After almost two weeks we ran into enemy soldiers. Many of us were lulled into a false sense of security and we lit a fire. Sure enough, in the middle of the night we were attacked. They seemed to melt out of the forest. Luckily it was a scouting group and we were able to defeat them, but at the cost of a legionnaire's lower leg and the lives of four men. We found a clearing with a huge tree in the middle where we could bury them. The broken bodies of our Roman brothers were cremated and put to rest in this peaceful glade surrounded by the turmoil of the enemy forest.

The second attack came a few days later. There were more of them but we were ready. The barbarians broke on our spears and swords and with vengeance filling our thoughts, we destroyed them all. This no-casualty victory put us in better moods for several days. Unfortunately, our injured soldier began to succumb to his injuries and was dead before the week was over. Our bad luck continued when we were talking loudly and making a lot of noise and a party of Celts suddenly attacked. Although we were lucky we had only encountered a scouting group, this surprise attack claimed the lives of two more Romans. The remaining four soldiers were myself, two other legionnaires and one cavalryman. As we left the graves of our companions and continued south, the temperature began to rise from the cold of the forest, to a level closer to what we were used to.

The higher temperature was encouraging and soon the forest also began to thin out slightly, just enough for bits of sunlight to leak through the trees. The ground became less cold and rough while bird song was finally able to penetrate the walls of trees. Our only thoughts were of going home to the comforts of the Roman Empire. Every day we tried to remember how long we had been gone. We agreed that it couldn’t be too much more than six months.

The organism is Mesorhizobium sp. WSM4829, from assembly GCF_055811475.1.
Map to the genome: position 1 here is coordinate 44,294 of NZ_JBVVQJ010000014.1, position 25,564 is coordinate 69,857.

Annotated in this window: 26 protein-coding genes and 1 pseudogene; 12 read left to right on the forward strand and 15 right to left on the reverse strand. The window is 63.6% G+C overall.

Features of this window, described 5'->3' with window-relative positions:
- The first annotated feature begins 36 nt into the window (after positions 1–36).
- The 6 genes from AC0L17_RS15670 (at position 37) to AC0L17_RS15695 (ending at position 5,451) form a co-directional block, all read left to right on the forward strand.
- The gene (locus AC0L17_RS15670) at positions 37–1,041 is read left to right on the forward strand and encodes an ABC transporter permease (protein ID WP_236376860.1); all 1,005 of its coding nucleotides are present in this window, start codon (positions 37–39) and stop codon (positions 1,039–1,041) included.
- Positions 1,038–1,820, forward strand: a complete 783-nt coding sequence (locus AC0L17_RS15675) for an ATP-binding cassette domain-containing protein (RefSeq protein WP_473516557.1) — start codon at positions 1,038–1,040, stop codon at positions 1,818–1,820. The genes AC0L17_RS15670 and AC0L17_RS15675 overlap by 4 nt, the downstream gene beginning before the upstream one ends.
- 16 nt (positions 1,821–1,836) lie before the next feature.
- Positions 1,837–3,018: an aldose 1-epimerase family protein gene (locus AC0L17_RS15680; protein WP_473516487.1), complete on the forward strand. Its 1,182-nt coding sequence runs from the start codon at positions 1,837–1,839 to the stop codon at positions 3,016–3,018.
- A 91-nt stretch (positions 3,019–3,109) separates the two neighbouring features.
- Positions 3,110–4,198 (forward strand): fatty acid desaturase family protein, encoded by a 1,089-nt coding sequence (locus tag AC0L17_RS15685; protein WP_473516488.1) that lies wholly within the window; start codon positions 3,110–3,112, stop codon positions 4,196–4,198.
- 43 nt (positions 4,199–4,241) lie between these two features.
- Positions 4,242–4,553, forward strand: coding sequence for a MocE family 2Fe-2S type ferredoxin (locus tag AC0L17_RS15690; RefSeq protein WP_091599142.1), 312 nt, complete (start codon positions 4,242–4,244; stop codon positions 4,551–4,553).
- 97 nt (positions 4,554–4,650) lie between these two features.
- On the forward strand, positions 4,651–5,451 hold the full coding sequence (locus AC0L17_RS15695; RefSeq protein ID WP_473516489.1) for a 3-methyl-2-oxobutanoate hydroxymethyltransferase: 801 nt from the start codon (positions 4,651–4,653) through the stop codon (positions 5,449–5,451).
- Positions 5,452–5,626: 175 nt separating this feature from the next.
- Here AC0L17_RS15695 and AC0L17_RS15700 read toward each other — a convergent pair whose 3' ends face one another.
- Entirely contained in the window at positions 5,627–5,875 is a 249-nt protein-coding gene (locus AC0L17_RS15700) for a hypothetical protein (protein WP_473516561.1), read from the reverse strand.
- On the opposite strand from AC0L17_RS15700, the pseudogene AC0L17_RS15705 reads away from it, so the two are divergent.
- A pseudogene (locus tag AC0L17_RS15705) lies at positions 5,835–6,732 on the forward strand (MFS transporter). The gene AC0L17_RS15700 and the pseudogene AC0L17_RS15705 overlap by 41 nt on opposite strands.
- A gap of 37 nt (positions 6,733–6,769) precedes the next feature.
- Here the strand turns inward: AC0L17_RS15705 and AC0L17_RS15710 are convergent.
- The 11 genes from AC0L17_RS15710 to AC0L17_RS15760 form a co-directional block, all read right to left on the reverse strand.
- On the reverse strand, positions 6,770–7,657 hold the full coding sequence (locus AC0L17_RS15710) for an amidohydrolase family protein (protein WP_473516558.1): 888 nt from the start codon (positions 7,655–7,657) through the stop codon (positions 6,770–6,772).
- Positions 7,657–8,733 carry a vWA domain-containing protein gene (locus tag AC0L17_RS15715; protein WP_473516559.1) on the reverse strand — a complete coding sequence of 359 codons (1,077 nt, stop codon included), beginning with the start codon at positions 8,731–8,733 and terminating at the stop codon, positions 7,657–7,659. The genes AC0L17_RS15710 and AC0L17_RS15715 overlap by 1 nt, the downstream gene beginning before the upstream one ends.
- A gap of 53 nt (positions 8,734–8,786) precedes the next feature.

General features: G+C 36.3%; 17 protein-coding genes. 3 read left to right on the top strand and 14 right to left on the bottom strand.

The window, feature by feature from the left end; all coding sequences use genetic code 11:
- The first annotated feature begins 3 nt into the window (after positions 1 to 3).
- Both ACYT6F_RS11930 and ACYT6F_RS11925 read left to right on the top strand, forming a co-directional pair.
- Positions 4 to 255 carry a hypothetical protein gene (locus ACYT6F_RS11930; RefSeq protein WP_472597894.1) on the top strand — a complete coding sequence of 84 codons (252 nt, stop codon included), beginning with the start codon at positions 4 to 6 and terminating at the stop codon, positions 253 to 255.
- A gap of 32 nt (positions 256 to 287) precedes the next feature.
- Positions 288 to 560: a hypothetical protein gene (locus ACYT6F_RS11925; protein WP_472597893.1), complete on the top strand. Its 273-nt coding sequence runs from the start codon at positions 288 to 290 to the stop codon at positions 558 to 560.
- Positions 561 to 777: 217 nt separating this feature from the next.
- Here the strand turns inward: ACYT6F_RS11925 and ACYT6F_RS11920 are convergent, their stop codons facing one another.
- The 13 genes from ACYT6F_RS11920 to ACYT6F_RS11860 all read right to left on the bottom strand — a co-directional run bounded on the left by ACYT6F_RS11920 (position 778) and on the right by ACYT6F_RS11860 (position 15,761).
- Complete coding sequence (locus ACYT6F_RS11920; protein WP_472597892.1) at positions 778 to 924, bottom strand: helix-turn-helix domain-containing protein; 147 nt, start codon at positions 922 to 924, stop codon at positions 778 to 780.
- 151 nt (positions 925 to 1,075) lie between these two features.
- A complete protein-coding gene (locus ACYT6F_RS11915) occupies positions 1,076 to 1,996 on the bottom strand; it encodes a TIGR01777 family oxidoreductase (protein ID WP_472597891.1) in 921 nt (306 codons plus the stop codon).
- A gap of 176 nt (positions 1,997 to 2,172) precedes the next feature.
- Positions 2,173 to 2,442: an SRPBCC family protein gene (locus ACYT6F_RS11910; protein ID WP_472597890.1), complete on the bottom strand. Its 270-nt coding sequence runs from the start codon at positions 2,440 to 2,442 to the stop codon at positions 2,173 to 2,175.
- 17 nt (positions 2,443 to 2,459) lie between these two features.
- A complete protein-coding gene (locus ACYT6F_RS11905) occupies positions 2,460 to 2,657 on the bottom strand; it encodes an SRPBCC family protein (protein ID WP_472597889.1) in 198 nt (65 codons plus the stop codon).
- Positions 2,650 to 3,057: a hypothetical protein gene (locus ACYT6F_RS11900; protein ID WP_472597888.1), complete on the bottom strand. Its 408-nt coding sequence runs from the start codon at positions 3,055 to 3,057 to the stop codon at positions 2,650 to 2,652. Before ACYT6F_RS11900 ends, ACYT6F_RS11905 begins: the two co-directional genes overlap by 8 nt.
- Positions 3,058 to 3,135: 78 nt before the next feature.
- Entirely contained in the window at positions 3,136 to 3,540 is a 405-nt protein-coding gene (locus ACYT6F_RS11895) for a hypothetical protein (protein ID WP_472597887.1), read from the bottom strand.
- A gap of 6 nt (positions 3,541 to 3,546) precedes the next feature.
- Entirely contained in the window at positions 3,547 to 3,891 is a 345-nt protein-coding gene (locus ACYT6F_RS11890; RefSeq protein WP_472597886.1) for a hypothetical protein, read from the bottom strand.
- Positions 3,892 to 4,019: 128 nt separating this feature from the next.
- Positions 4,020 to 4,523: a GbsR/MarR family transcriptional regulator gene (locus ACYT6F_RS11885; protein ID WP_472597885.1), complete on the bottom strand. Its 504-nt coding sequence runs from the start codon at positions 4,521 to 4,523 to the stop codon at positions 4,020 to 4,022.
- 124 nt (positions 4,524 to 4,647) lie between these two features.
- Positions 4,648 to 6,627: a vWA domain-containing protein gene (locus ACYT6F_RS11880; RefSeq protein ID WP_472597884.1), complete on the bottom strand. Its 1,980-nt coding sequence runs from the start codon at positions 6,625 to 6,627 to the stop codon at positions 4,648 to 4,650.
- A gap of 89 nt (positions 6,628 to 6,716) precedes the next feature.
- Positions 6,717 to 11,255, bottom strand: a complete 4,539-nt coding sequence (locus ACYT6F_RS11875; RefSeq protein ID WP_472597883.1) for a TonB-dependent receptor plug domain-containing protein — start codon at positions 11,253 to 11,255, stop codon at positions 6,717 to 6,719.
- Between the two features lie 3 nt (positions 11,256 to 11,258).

Once a week or two had passed we began to recognize the landscape. The cold forest thinned and eventually stopped, giving way to familiar green plains. As we continued we saw Roman houses, buildings and villages. There were pastures of animals and long fields of crops. Aqueducts and new buildings were under construction. After a day in this area, we knew we were back in Roman lands when we passed Eboracum, the location of the original decimation of our legion. It seemed to be under Roman control again but it was still charred and partially demolished. There was a memorial where someone had  described how we defended valiantly but we were all destroyed.